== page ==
Out to Lunch: a new way to engage students and faculty

The Out to Lunch program was borrowed from the University of South Carolina, which is one of few universities to implement the program. Laurier is the only university in Canada to begin this initiative and now, Trent University has shown interest in implementing it into its system.

Out to lunch is a new Laurier program. Art by Neha Sekhon
Out to lunch is a new Laurier program. Art by Neha Sekhon

Jessi Calberry, the Director for Student Life & Engagement and creator of Out to Lunch at Laurier Brantford, decided to test out the program. After speaking with LEAF students and first years who felt intimidated by their professors, Calberryran a trial run of the program from November to December 2014, which ended due to lack of funding. Calberry described the response as ‘overwhelming’ and ‘receptive.’ There were 23 scheduled appointments with up to two students for every outing with the professor. Calberry is hoping to have the project up and running within the next few weeks.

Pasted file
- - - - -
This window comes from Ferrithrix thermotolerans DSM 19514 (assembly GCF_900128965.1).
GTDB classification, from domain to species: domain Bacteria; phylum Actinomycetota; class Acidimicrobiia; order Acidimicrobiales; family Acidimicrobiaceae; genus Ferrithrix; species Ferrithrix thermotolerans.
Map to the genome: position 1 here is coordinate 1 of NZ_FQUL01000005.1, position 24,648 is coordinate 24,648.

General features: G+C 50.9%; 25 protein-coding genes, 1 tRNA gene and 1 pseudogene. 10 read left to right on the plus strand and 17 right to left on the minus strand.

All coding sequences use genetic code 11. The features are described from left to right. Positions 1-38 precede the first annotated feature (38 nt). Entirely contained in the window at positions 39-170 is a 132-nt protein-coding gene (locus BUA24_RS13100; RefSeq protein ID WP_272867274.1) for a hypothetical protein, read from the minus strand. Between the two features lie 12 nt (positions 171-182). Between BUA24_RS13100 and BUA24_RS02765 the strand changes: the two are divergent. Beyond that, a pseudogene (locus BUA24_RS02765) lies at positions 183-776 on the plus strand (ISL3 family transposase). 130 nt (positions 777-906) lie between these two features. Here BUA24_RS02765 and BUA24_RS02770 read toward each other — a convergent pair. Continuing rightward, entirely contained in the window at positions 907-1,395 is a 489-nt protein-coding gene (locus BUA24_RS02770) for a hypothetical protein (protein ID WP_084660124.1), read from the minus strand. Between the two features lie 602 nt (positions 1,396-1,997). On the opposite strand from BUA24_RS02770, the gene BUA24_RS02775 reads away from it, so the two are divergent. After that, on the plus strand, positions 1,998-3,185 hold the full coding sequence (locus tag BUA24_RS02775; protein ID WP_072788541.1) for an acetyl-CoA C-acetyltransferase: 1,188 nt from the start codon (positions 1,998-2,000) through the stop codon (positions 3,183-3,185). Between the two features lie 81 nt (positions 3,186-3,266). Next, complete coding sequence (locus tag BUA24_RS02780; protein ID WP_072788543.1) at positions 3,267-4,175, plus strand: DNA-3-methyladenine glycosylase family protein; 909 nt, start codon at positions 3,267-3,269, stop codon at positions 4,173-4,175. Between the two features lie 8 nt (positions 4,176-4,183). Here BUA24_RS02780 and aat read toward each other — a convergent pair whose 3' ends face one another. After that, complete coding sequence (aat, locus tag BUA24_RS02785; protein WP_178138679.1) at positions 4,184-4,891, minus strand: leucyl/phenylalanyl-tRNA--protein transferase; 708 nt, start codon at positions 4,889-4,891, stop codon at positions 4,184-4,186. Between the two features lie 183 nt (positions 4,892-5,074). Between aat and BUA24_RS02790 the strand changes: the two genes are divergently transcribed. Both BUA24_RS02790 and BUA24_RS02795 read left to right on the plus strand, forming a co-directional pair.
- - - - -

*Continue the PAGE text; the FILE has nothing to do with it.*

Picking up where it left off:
Out to Lunch is a four step process in which the end goal is to “encourage students to get to know their professors outside of class,” said Calberry.

The program began when students invite a professor to coffee/breakfast/lunch/dinner via email, telephone or in person, after class. Secondly, the student emailed the request form to Jessi Calberry, who then arranged a time to pick up the Out to Lunch OneCard and a date for the meal. The student and professor would then decide on a place to eat. The options included all restaurants on the Brantford convenience plan such as; Golden Grounds, Subway, Williams and Sunset Grill. Once all was confirmed, the student and professor would get the opportunity to have conversations on topics such as career plans and class assignments. Upon returning the OneCard back to Calberry, the program would conclude with an evaluation completed by both student and professor. This would allow Calberry to see that both parties were getting something out of the program, and that they were learning from each other.

Cinthya Fernandes, a student participant in the program, gave her thoughts on the experience, “Well, I thought it was a great program both for students and for professors. Although there are office hours, it feels like there is less pressure, and I love it that you can talk about anything with them from the course work to more personal things.” Fernandes continued and said “I think it went spectacularly well, because I got to know my professor better and received some insight into my chosen career path.” Success stories like these were what Calberry hoped students would get out of the program. A personal relationship with their professors rather than an intimidating one.

If students, staff or faculty have any questions please contact: jcalberry@wlu.ca

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